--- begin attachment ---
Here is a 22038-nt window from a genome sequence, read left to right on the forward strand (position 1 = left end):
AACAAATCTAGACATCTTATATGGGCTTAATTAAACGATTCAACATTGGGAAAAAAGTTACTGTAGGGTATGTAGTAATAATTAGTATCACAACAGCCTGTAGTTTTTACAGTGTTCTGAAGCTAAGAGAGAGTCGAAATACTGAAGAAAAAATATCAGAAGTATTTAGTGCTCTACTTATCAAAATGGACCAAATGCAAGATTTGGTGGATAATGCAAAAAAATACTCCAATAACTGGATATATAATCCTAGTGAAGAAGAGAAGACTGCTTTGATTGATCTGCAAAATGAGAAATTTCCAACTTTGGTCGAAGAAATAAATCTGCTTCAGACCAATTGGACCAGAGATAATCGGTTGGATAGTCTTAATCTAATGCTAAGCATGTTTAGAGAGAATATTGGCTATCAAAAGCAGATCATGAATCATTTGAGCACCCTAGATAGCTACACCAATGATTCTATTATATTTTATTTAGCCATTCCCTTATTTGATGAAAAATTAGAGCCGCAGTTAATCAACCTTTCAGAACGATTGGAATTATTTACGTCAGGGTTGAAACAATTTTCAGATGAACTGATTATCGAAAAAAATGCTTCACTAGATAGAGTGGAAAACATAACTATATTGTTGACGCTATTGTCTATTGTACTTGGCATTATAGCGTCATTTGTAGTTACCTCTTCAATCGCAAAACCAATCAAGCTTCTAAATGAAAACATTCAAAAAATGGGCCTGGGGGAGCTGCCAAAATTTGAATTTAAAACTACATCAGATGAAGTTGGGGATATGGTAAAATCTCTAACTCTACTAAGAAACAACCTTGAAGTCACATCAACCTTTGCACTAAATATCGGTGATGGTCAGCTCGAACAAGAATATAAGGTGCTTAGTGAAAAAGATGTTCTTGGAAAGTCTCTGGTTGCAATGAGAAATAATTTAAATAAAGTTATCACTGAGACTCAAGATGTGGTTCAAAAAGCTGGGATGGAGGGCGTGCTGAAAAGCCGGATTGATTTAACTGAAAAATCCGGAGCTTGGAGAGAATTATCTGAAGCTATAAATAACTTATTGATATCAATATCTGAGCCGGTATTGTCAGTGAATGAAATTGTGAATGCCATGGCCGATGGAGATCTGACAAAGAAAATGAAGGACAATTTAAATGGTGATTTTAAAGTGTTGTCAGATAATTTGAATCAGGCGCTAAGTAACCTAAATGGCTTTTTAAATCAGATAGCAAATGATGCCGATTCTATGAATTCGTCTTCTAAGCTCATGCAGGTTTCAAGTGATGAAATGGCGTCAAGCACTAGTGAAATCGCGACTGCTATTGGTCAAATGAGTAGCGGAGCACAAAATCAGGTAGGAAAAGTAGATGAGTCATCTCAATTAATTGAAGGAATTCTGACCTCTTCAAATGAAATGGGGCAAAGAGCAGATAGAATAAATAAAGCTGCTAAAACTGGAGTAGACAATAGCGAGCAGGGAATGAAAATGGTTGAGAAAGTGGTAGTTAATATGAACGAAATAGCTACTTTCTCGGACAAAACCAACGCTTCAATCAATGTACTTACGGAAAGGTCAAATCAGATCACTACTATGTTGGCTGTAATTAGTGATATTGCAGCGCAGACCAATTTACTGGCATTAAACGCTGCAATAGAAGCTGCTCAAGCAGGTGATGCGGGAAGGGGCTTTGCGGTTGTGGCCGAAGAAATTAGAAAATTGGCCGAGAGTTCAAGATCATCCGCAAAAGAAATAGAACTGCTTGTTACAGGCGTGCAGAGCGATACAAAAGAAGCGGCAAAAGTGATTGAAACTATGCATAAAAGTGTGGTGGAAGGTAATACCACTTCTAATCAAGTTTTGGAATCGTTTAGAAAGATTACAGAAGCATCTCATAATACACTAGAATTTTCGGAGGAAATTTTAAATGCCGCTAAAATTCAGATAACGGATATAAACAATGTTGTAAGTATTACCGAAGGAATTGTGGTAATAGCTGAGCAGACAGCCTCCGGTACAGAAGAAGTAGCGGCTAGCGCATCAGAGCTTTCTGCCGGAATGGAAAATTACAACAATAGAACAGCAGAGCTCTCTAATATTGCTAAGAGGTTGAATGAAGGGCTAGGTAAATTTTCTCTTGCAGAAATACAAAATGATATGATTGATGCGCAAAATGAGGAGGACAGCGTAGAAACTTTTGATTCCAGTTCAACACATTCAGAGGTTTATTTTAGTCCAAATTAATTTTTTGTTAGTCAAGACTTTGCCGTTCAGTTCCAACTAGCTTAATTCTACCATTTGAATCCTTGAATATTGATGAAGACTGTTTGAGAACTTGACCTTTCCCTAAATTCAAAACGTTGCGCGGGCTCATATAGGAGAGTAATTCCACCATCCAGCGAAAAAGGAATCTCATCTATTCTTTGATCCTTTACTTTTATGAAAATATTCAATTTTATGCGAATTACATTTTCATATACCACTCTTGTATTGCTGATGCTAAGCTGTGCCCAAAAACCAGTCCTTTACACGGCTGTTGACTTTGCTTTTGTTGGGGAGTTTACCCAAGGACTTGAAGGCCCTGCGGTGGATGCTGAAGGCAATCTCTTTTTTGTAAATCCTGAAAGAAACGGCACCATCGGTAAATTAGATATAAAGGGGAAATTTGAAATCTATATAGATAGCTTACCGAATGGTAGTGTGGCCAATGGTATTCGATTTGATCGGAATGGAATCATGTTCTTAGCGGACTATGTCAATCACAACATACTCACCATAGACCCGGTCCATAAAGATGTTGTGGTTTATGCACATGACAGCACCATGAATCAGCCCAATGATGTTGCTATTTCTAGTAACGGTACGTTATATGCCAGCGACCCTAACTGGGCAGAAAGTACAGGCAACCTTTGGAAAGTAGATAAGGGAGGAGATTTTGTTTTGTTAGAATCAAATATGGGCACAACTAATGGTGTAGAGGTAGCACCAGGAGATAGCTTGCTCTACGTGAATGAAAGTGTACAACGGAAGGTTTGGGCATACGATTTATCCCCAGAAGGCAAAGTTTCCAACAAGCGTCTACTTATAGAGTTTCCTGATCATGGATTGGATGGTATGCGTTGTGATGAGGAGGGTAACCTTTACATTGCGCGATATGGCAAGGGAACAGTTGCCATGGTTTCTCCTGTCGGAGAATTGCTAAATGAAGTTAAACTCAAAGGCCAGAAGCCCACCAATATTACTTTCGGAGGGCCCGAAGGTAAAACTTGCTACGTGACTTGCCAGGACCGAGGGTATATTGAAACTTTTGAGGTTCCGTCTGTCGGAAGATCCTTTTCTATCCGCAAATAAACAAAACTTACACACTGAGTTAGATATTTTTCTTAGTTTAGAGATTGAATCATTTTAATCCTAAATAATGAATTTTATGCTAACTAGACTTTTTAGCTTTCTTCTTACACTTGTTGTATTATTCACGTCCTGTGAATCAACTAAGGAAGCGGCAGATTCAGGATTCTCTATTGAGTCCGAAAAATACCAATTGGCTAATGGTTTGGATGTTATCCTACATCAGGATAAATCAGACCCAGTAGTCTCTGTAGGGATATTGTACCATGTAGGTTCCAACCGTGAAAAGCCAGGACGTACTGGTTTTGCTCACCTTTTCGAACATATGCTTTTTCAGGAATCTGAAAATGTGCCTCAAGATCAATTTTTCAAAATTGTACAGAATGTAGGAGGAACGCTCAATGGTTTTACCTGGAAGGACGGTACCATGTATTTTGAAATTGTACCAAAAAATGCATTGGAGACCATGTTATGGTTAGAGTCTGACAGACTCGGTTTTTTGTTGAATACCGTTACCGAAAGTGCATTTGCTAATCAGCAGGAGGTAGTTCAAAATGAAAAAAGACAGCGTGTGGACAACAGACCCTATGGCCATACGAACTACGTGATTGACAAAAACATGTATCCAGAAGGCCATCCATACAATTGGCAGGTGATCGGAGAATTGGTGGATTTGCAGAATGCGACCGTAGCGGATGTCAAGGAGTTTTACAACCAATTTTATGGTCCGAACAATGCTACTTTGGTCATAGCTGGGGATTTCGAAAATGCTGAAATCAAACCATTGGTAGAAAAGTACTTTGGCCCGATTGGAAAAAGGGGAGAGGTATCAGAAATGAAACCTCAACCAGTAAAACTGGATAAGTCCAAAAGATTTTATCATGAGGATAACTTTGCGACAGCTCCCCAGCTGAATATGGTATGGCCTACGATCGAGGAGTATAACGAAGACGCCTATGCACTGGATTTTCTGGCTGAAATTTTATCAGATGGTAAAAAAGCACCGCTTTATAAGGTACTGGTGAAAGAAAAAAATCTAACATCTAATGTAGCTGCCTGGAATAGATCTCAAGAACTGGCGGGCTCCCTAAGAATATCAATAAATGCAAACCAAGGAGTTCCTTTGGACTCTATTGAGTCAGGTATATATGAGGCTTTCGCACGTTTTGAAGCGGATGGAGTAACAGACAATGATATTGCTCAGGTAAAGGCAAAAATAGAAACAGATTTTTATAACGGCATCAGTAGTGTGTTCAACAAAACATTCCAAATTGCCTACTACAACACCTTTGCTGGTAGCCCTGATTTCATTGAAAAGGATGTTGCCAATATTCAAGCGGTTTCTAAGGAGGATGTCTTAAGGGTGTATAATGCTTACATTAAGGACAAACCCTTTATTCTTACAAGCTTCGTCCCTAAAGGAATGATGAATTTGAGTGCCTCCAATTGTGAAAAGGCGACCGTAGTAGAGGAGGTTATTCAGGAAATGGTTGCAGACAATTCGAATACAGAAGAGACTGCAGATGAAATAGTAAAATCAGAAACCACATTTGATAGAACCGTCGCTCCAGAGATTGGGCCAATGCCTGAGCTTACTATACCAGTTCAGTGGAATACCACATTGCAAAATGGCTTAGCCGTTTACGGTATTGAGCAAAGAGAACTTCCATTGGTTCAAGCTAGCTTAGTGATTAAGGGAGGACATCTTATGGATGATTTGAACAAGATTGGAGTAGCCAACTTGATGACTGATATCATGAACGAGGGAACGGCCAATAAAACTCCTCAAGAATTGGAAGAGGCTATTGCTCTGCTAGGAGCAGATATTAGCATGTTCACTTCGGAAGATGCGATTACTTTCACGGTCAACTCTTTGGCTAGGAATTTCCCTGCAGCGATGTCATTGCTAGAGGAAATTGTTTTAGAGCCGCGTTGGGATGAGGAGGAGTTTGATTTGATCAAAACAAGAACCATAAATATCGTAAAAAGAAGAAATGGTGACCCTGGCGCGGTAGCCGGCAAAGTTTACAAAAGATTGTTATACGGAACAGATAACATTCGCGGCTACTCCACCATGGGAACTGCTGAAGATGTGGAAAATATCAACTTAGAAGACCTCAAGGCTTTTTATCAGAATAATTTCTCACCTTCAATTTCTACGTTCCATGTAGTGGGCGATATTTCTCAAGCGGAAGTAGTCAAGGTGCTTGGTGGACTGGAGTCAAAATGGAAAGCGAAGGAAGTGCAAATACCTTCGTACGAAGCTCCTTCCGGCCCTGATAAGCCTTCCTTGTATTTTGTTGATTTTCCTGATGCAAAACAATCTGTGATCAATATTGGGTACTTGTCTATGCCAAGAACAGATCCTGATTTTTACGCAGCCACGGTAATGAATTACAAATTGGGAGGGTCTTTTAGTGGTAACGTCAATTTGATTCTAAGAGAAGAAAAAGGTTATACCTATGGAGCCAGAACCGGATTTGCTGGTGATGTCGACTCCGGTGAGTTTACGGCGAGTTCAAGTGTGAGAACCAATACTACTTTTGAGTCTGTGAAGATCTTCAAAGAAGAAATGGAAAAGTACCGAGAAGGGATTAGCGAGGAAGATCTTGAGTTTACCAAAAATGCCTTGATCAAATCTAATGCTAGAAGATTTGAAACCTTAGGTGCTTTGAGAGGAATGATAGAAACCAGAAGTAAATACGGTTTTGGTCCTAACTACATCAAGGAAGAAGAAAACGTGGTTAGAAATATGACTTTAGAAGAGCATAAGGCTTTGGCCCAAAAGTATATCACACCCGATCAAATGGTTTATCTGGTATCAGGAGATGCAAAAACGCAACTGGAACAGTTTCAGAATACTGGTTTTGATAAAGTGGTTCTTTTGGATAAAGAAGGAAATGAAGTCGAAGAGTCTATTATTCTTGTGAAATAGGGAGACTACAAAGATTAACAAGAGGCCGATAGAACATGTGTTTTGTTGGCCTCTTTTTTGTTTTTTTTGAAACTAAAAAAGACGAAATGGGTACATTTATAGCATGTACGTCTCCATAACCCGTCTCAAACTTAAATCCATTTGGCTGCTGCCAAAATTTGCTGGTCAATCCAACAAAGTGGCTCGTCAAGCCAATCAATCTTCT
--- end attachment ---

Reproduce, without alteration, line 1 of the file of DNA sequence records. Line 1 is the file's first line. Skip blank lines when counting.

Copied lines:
Here is a 22038-nt window from a genome sequence, read left to right on the forward strand (position 1 = left end):